counts are only indices of population sizes unless other information is known, such as the average number
of muskrats living in each house.

MARK-RECAPTURE METHODS

These methods are used extensively to estimate populations of fish, game animals, and many non-game
animals. The approach was first used by Petersen (1896) to study European plaice in the Baltic Sea and
later proposed by Lincoln (1930) to estimate numbers of ducks. Petersen's and Lincoln's method is often
referred to as the Lincoln-Petersen Index, even though it is not an index but a method to estimate actual
population sizes. (Should it not be the Petersen-Lincoln Estimate?) Their method involves capturing a
number of animals, marking them, releasing them back into the population, and then determining the ratio
of marked to unmarked animals in the population. The population (*P*) is estimated by the formula:

where *M* is the number of animals marked in the first trapping session, *C* is the number of animals captured
in a second trapping session, and *R* is the number of marked animals recaptured in the second trapping
session. This is derived from the equation:

which states that the proportion of marked animals captured in the second trapping session is the same as
the proportion of total marked animals in the total population. Some of the assumptions behind this
method are: 1) mortality is the same for marked and unmarked animals; 2) marked individuals do not lose
their marks; 3) marked individuals are caught at the same rate as unmarked individuals (no trap-happy or
trap-shy animals); 4) the population has no significant recruitment, or ingress (births or immigration); 5)
the population has no significant egress (deaths or emigration); 6) marked animals mixed randomly with
unmarked animals; and 7) each trapping session captures a representative sample of various age and sex
categories from within the population. Think about these assumptions with respect to wildlife.
Assumptions 4) and 5) taken together mean that a population is closed.

The Wildlife Society publication, *Wildlife Management Techniques*, provides methods of estimating 95%
confidence limits for Lincoln-Petersen population estimates. Remember, the Lincoln-Petersen method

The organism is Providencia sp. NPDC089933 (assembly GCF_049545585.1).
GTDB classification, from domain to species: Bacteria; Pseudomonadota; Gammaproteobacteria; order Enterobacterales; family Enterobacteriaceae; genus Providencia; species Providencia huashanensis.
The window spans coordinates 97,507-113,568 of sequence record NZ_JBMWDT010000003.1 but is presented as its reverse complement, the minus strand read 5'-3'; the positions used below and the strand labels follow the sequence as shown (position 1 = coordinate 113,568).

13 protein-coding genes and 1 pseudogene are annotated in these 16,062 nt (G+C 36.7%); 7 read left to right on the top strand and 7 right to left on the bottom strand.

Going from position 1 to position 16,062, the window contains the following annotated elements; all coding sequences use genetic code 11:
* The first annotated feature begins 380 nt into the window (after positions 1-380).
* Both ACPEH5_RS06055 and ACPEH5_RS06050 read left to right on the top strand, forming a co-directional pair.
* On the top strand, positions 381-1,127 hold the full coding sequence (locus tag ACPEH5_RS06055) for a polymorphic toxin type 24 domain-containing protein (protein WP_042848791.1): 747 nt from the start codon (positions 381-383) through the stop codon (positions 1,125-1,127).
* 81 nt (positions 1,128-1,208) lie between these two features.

provides and *estimate* of the true population size; it does not state the actual, or true, population size. By
calculating the 95% confidence interval, a wildlife manage can learn how confident he or she should be of
the accuracy of the population estimate. 95% of the time, the true population size will be within the 95%
confidence interval.

Example of the Lincoln-Petersen Index Imagine that you set out live traps in a muskrat marsh. On the
first day of trapping you capture 10 muskrats and put eartags in all of them; thus *M *= 10. On the second
day of trapping you capture 8 muskrats (*C *= 8), 4 of which are eartagged (*R* = 4). So . . .

To express your confidence in this estimate, you calculate the 95% confidence limits for your estimate.
The upper and lower 95% confidence limits are

upper: 59

lower: 5.5

This means that if you trap muskrats in this way many, many times, 95% of the time that you obtained an
estimate of 20 muskrats, the true population size would be somewhere between 6 and 59 animals. Since
you actually captured 14 muskrats, you know that the population size is at least 14.

Otis et al. (1978) developed sophisticated modifications of the L-P Estimator that attempt to insure
that data are consistent with the assumptions. Several modifications construct stratified indices whereby
data are collected separately for specific sub-groups of the population, such as age and sex categories or
trap-happy and trap-shy animals. Thus, researchers must uniquely mark each individual captured and
record information about that individual, such as sex and age. These modifications also insure an order of
magnitude increase in the complexity of the mathematics and are available in computer software, such as
*Capture*.

When wildlife managers or researchers establish long-term population studies with frequent samplings,
they can estimate not just the population size but the numbers of animals entering and leaving the
population (Jolly 1963, 1965; Seber 1973). The Jolly-Seber Method relaxes the assumption that a
population is closed. That is, the population can be open and have ingress (births and immigration) and
egress (deaths and emigration). By keeping track of capture histories for individual over many capture
sessions, ingress and egress can be estimated. Jolly-Seber Estimates can be calculated by hand but the
exercise is complicated. Several software packages provide Jolly-Sever Estimates. The *Wildlife Management
Techniques* manual shows how to make Jolly-Seber Estimates.

Pollock and his colleagues (Kendall & Pollock 1992, Nichols, et al. 1984, Pollock1991, Pollock & Otto.
1983) developed the Robust Design for estimating animal populations, which incorporates capture-recapture methods for both closed and open populations. In its simplest form, the Robust Design uses an
L-P Estimate for total population size during each of several, regularly scheduled trapping sessions and uses
of the Jolly-Seber approach to estimate ingress and egress between trapping sessions.